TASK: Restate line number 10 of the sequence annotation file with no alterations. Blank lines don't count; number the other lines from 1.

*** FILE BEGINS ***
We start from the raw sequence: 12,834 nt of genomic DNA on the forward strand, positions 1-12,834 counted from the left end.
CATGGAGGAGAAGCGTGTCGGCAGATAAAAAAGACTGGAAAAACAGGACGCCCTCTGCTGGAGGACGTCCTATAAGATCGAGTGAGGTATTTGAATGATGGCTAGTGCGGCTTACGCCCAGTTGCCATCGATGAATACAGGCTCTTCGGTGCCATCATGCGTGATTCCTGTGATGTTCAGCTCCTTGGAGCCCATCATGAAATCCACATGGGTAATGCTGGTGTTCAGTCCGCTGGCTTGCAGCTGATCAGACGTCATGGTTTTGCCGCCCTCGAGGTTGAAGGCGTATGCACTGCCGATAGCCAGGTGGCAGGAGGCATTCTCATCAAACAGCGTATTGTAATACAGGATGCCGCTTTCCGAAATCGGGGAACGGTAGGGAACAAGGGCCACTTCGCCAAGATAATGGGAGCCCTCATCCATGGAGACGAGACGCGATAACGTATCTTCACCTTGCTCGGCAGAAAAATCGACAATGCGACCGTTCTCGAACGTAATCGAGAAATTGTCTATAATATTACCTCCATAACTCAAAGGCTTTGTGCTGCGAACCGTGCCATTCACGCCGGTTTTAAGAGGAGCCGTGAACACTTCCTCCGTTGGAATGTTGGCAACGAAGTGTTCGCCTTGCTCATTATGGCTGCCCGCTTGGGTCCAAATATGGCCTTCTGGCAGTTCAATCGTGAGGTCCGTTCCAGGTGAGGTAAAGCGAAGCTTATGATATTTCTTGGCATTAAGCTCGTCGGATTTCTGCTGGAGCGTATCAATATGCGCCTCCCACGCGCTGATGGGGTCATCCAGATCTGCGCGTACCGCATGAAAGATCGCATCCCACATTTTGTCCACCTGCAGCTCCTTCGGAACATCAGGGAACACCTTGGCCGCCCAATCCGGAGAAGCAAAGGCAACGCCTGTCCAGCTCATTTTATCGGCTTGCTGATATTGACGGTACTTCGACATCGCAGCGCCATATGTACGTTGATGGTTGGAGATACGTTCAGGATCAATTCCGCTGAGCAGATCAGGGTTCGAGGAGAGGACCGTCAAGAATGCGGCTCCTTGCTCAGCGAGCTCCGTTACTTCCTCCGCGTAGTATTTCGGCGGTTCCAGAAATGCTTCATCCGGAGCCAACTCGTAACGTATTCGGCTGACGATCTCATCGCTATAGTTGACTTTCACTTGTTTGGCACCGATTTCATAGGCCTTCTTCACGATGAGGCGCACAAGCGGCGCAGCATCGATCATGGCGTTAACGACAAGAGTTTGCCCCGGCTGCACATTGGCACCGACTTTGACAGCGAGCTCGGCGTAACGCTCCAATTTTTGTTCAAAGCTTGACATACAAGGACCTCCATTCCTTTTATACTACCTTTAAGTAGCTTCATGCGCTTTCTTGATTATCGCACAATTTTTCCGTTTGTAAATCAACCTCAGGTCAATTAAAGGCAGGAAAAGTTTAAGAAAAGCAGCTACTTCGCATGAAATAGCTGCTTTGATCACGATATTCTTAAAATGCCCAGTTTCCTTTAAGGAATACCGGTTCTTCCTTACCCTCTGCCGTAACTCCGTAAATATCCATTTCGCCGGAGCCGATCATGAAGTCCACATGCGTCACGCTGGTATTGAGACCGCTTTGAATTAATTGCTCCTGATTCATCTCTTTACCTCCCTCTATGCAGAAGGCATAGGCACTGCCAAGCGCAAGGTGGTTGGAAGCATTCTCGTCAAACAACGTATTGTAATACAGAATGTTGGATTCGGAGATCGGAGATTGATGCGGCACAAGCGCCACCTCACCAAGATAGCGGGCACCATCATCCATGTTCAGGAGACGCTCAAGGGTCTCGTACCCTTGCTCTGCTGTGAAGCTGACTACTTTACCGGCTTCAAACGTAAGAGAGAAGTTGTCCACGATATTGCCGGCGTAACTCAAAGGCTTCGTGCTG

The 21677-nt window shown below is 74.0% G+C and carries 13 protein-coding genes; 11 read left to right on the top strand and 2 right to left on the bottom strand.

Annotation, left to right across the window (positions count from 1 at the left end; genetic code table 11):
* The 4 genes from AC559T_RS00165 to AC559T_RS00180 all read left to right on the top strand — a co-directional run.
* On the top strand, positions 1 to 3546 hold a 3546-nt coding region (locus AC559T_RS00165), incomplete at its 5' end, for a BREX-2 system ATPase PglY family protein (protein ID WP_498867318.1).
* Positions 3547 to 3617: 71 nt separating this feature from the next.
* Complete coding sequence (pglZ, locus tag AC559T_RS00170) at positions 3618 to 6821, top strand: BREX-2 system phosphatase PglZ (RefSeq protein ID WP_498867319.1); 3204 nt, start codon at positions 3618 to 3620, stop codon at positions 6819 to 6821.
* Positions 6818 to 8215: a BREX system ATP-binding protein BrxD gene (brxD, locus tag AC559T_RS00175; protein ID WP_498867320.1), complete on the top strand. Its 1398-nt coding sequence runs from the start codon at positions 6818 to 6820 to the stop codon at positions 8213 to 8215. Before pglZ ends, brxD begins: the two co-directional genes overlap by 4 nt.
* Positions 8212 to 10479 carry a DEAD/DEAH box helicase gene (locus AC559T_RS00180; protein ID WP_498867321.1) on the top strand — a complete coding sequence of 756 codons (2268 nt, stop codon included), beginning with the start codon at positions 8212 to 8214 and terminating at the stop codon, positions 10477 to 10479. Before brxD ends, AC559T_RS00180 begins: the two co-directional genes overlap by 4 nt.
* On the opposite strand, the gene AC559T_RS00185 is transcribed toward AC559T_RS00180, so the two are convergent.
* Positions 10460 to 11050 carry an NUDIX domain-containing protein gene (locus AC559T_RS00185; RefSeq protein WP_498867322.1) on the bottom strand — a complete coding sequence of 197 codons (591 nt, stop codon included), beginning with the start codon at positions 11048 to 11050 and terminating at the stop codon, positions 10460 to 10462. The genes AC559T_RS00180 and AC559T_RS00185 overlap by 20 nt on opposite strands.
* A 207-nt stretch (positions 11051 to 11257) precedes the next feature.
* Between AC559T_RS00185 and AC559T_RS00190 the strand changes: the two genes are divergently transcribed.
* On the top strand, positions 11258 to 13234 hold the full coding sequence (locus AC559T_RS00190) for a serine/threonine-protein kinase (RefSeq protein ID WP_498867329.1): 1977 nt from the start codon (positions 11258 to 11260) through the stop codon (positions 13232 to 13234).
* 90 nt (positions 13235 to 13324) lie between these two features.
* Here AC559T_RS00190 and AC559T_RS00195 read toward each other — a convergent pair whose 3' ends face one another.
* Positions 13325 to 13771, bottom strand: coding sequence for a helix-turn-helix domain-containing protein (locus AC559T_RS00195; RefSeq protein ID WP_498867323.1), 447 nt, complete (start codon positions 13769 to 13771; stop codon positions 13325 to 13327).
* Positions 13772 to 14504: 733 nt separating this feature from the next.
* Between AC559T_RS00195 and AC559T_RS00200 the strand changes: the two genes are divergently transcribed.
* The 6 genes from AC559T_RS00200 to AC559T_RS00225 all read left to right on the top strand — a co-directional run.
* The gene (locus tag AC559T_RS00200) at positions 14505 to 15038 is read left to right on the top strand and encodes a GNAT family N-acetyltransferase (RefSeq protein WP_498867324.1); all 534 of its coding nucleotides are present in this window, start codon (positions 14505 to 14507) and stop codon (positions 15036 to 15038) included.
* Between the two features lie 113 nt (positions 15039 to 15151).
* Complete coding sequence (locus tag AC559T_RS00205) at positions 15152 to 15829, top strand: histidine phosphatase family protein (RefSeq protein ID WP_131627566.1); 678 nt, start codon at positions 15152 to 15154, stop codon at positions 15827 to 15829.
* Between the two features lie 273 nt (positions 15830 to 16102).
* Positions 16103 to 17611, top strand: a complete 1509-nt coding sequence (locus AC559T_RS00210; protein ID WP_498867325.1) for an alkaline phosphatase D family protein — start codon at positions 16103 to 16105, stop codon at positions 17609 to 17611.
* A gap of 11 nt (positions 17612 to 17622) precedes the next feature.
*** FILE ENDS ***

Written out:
* Positions 8212 to 10479 carry a DEAD/DEAH box helicase gene (locus AC559T_RS00180; protein ID WP_498867321.1) on the top strand — a complete coding sequence of 756 codons (2268 nt, stop codon included), beginning with the start codon at positions 8212 to 8214 and terminating at the stop codon, positions 10477 to 10479. Before brxD ends, AC559T_RS00180 begins: the two co-directional genes overlap by 4 nt.